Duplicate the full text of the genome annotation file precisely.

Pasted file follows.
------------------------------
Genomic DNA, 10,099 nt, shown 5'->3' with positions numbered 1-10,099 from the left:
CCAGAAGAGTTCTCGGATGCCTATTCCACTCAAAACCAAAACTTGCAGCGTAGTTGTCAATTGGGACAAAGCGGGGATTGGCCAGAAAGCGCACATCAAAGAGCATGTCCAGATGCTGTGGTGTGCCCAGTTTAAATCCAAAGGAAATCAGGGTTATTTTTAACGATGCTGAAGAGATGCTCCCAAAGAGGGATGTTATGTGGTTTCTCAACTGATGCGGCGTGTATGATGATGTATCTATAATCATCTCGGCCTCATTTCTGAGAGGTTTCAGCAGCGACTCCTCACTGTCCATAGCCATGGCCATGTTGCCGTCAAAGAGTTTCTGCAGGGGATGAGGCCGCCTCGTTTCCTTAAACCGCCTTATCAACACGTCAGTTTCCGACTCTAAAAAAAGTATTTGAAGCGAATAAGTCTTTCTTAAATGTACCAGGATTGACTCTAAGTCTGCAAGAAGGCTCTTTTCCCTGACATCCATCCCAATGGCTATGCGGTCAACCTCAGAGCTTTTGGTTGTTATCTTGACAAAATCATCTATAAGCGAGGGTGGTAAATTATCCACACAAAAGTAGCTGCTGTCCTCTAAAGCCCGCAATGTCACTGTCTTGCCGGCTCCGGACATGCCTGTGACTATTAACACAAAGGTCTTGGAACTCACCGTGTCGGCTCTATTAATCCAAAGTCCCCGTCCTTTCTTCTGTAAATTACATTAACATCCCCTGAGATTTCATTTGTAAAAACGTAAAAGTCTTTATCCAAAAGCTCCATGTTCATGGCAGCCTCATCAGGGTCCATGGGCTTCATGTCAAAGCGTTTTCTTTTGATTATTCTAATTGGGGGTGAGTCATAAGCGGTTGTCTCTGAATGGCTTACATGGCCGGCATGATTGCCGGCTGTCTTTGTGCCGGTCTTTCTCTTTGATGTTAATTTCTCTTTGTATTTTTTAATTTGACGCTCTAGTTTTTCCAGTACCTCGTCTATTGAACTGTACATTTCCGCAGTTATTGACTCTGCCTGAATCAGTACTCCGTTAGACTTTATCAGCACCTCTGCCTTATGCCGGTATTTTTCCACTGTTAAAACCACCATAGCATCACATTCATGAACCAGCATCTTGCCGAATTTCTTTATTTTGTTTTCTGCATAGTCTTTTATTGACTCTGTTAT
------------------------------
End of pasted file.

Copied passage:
Genomic DNA, 10,099 nt, shown 5'->3' with positions numbered 1-10,099 from the left:
CCAGAAGAGTTCTCGGATGCCTATTCCACTCAAAACCAAAACTTGCAGCGTAGTTGTCAATTGGGACAAAGCGGGGATTGGCCAGAAAGCGCACATCAAAGAGCATGTCCAGATGCTGTGGTGTGCCCAGTTTAAATCCAAAGGAAATCAGGGTTATTTTTAACGATGCTGAAGAGATGCTCCCAAAGAGGGATGTTATGTGGTTTCTCAACTGATGCGGCGTGTATGATGATGTATCTATAATCATCTCGGCCTCATTTCTGAGAGGTTTCAGCAGCGACTCCTCACTGTCCATAGCCATGGCCATGTTGCCGTCAAAGAGTTTCTGCAGGGGATGAGGCCGCCTCGTTTCCTTAAACCGCCTTATCAACACGTCAGTTTCCGACTCTAAAAAAAGTATTTGAAGCGAATAAGTCTTTCTTAAATGTACCAGGATTGACTCTAAGTCTGCAAGAAGGCTCTTTTCCCTGACATCCATCCCAATGGCTATGCGGTCAACCTCAGAGCTTTTGGTTGTTATCTTGACAAAATCATCTATAAGCGAGGGTGGTAAATTATCCACACAAAAGTAGCTGCTGTCCTCTAAAGCCCGCAATGTCACTGTCTTGCCGGCTCCGGACATGCCTGTGACTATTAACACAAAGGTCTTGGAACTCACCGTGTCGGCTCTATTAATCCAAAGTCCCCGTCCTTTCTTCTGTAAATTACATTAACATCCCCTGAGATTTCATTTGTAAAAACGTAAAAGTCTTTATCCAAAAGCTCCATGTTCATGGCAGCCTCATCAGGGTCCATGGGCTTCATGTCAAAGCGTTTTCTTTTGATTATTCTAATTGGGGGTGAGTCATAAGCGGTTGTCTCTGAATGGCTTACATGGCCGGCATGATTGCCGGCTGTCTTTGTGCCGGTCTTTCTCTTTGATGTTAATTTCTCTTTGTATTTTTTAATTTGACGCTCTAGTTTTTCCAGTACCTCGTCTATTGAACTGTACATTTCCGCAGTTATTGACTCTGCCTGAATCAGTACTCCGTTAGACTTTATCAGCACCTCTGCCTTATGCCGGTATTTTTCCACTGTTAAAACCACCATAGCATCACATTCATGAACCAGCATCTTGCCGAATTTCTTTATTTTGTTTTCTGCATAGTCTTTTATTGACTCTGTTAT